Drug war dead exhumed as grave leases expire | Inquirer News

Drug war dead exhumed as grave leases expire

/ 05:50 AM July 22, 2021
tombs of drug war victims

A TOMB—AND A MOTHER’S WOUND—REOPENED Workers collect the bones of drug war victim Rodzon Enriquez from an apartment “tomb” in Manila (left photo) after the P5,000 five-year lease on the concrete box had expired. The grim task is carried out with Fr. Flavie Villanueva offering comfort to Enriquez’s mother. She plans to have her son’s exhumed remains cremated and keep the ashes at home until she finds a new place for them. (AFP)

MANILA, Philippines — Rodzon Enriquez’s skeletal remains are pulled out of a coffin-sized tomb in Manila and placed in a body bag. Five years after the 21-year-old was killed in the country’s drug war, the lease on his grave is expiring.

Activists estimate tens of thousands of people have died since President Rodrigo Duterte ordered police to go after drug addicts and dealers in a widely condemned campaign that has largely targeted poor men.


Many of the dead were put in “apartment” tombs stacked meters high in jampacked cemeteries across the sprawling capital, where a five-year lease on a rectangular concrete box costs about P5,000 ($100).

As leases run out, a Catholic charity is helping families unable to afford the renewal fee to retrieve the bones of their loved ones with the aim of having them cremated and put in a permanent burial site.


“I don’t want his remains thrown away,” Corazon Enriquez, 63, told Agence France-Presse (AFP), after her son’s bones were carried away on a stretcher by two men wearing masks, gloves and protective coats.

The mother of seven had welcomed Mr. Duterte’s promise to rid the country of drugs.

“If you know of any addicts, go ahead and kill them yourself as getting their parents to do it would be too painful,” Mr. Duterte told the public soon after he was sworn into office.

‘He’s still there’

But Enriquez never imagined the campaign would target her own family.

Rodzon, a fishing port worker who used methamphetamine to stay awake during overnight shifts, was shot dead by police in his bed weeks after Mr. Duterte took power in 2016, she said.

“I wanted to have him at home—even if his physical body is no longer here, I know he’s still there,” Enriquez said of the ashes she plans to keep until another location is found.

“I still feel the pain—I would have wanted to swap places with my son.”


Fr. Flavie Villanueva, a vocal critic of Mr. Duterte, is spearheading the exhumation effort. He said thousands of cremations could be needed in the coming years as leases expire.

‘Lose the remains, too?’

Villanueva hopes to eventually store the ashes in a columbarium to give victims a “dignified” final resting place—and help families find closure.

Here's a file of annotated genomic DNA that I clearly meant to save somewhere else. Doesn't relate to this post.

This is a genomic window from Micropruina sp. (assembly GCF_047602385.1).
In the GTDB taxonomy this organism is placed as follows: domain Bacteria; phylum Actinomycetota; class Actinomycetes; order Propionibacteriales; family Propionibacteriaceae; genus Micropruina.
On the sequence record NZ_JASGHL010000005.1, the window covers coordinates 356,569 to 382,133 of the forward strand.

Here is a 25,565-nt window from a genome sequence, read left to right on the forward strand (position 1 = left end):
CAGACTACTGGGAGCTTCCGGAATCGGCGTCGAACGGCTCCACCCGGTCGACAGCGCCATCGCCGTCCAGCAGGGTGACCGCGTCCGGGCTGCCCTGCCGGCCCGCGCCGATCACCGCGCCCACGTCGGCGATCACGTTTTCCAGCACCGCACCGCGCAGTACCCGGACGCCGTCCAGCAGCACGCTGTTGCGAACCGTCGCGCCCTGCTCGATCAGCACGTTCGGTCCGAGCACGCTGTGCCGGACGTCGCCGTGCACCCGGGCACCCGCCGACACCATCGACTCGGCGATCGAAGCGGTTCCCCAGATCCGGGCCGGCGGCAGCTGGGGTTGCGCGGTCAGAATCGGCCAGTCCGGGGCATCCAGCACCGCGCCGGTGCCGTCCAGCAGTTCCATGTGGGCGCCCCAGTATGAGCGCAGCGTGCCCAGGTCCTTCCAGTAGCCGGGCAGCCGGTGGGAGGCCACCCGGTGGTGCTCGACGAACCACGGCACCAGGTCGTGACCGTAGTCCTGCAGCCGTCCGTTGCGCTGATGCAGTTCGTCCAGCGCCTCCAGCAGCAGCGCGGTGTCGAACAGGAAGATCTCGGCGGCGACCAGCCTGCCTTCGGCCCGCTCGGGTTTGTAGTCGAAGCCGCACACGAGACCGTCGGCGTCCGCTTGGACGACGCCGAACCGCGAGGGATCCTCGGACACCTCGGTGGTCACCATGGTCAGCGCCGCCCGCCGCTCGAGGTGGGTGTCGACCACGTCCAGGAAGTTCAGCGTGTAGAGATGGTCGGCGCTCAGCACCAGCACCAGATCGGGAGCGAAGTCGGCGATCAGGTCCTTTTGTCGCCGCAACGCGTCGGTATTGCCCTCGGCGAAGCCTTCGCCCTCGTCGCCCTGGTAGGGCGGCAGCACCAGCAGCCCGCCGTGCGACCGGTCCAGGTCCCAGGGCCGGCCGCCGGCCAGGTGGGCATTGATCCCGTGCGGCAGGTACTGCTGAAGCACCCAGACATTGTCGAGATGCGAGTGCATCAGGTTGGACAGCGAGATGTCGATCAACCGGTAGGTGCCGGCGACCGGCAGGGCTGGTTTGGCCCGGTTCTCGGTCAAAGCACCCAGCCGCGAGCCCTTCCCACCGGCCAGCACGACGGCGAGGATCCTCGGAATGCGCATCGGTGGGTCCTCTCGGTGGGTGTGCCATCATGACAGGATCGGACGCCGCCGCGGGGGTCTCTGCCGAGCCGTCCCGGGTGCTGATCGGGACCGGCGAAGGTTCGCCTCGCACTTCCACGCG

“It’s already too much that you lose a loved one—should you also lose his remains?” said the priest, who is raising money to finance the ambitious plan.

It is too late for some families. The bones of their relatives were removed and thrown into sacks with the remains of others before the tomb leases expired, Villanueva said.

Militant groups Karapatan, Alliance of Concerned Teachers, National Union of Peoples’ Lawyers (NUPL), Kilusang Mayo Uno, and Bayan said the human rights violations committed by Mr. Duterte and his subordinates in the drug war and counterinsurgency campaign far eclipsed any gains from both campaigns.

These violations also led the country into a human rights crisis, they said.

No peace, no justice

The groups called on Filipinos to reject Mr. Duterte’s attempt to escape possible prosecution for his alleged crimes by running for vice president in May 2022.

“As long as there is a Duterte in Malacañang, there would be no peace and justice,” said Karapatan secretary general Cristina Palabay, echoing a political slogan associated with the protest movement against racism and police violence in America.

Despite the likelihood of a constitutional challenge, Mr. Duterte had declared a desire to seek the vice presidency in next year’s national elections—supposedly to remain immune from suits. His daughter, Davao City Mayor Sara Duterte, had expressed openness to run for president.

Human rights groups estimate that around 12,000 to 30,000 drug suspects have been killed by the police or by vigilantes since 2016.

But the prosecution of policemen involved in questionable operations has been “virtually nil” compared to the magnitude and speed with which the administration brought drug suspects to court, Palabay noted.

Possible abuses in the counterinsurgency campaign, which saw many peasant leaders, community organizers and human rights defenders arrested or killed, were another matter, said Josa Deinla of NUPL.

According to Karapatan’s tally, at least 414 from this sector fell victim to extrajudicial killings, while 487 were arrested since 2016.

“The Filipino people for the past five years have experienced the worst—the full spectrum of violation of human rights,” Deinla said. “The government was waging twin wars: a war on drugs and a war on dissent.”

In June, the International Criminal Court’s former chief prosecutor Fatou Bensouda sought judicial authorization to open a probe into alleged crimes against humanity committed in the drug war.

Mr. Duterte has repeatedly dismissed the court’s findings and vowed never to cooperate with any such probe into the drug war.

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TAGS: drug war killings, exhumation of drug war victims' bodies, Rodrigo Duterte
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